Great Western Railway 2-2-2, No. 378 ‘Sir Daniel’

£2.50

Locomotive engravings

Availability: In stock

The GWR 378 Class (known as the Sir Daniel Class, after Sir Daniel Gooch) was a class of 30 standard-gauge 2-2-2 steam locomotives on the Great Western Railway in Britain. Introduced in 1866, the class remained intact until 1898. Some were altered to the 0-6-0 wheel arrangement; the last was withdrawn in 1920. Joseph Armstrong designed this class of standard-gauge passenger locomotives. Ten were built in 1866 at Swindon Works, the first standard-gauge passenger tender locomotives to be built there. In 1869, 20 more were built at Swindon, like the first 10, although the safety-valve covers were a different shape. The Sir Daniels worked expresses from London to Wolverhampton, to Worcester, and northwards, later also working into Somerset, south Wales and elsewhere as the standard gauge spread. As late as 1893 Charles Rous-Marten, the railway journalist, noted a fine run with one of the class on a principal Cornish express between Exeter and Bristol. Three of the locomotives – nos. 378, 383 & 479 – were scrapped between 1898 and 1900, but William Dean rebuilt the remainder as 0-6-0 goods engines. In 1902, after 23 had been so treated, G.J. Churchward (Dean’s successor) decided that no more rebuilding would be carried out, and so nos. 382/6, 478 & 579 were scrapped unaltered in 1903 and 1904. [Engraved for The Railway Engineer by the London Wood Engraving Co]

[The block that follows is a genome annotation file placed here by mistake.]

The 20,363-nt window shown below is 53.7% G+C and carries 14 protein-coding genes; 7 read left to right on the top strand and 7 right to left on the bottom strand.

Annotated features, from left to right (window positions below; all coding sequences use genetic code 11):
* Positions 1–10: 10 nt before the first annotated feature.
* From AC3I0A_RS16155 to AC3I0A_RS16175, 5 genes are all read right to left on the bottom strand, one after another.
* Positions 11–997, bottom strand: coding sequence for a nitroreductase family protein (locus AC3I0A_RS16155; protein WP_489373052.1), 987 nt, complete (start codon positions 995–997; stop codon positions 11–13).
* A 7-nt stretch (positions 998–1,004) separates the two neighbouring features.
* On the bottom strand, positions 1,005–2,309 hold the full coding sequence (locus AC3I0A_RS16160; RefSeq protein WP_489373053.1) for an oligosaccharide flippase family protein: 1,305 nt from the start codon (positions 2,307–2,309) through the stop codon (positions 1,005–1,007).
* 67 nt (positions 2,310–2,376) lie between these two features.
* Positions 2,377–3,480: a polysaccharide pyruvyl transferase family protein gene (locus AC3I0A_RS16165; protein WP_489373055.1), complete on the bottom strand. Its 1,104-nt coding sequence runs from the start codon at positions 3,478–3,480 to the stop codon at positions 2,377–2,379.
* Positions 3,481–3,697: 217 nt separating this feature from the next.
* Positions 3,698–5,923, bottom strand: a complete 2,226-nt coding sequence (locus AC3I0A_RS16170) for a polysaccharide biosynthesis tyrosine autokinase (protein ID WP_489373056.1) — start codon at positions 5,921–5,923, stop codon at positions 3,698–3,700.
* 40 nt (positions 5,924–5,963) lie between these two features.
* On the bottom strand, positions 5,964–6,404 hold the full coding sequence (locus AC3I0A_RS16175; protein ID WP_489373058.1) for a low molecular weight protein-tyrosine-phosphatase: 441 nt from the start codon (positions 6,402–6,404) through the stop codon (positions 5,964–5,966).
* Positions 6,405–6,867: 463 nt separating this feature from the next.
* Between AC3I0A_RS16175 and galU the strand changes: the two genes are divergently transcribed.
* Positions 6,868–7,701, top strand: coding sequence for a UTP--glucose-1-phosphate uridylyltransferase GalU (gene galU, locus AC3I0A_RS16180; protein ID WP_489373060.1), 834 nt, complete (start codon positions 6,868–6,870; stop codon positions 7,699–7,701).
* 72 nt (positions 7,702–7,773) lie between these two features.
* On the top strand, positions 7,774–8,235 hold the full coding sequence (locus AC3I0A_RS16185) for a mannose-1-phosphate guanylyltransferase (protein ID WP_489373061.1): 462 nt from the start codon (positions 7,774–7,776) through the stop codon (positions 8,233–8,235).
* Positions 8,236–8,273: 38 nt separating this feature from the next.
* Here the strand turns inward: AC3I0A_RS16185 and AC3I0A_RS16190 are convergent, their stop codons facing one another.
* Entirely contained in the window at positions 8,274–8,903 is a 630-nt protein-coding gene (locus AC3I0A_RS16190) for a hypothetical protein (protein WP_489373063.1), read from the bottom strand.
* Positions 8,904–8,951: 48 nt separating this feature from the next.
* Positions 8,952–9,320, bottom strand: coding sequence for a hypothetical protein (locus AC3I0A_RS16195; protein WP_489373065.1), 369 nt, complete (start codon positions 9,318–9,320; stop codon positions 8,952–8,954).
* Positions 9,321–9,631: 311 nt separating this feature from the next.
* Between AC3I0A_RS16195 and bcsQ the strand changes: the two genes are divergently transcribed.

Weight 0.02 kg
Dimensions 44.4 × 26 cm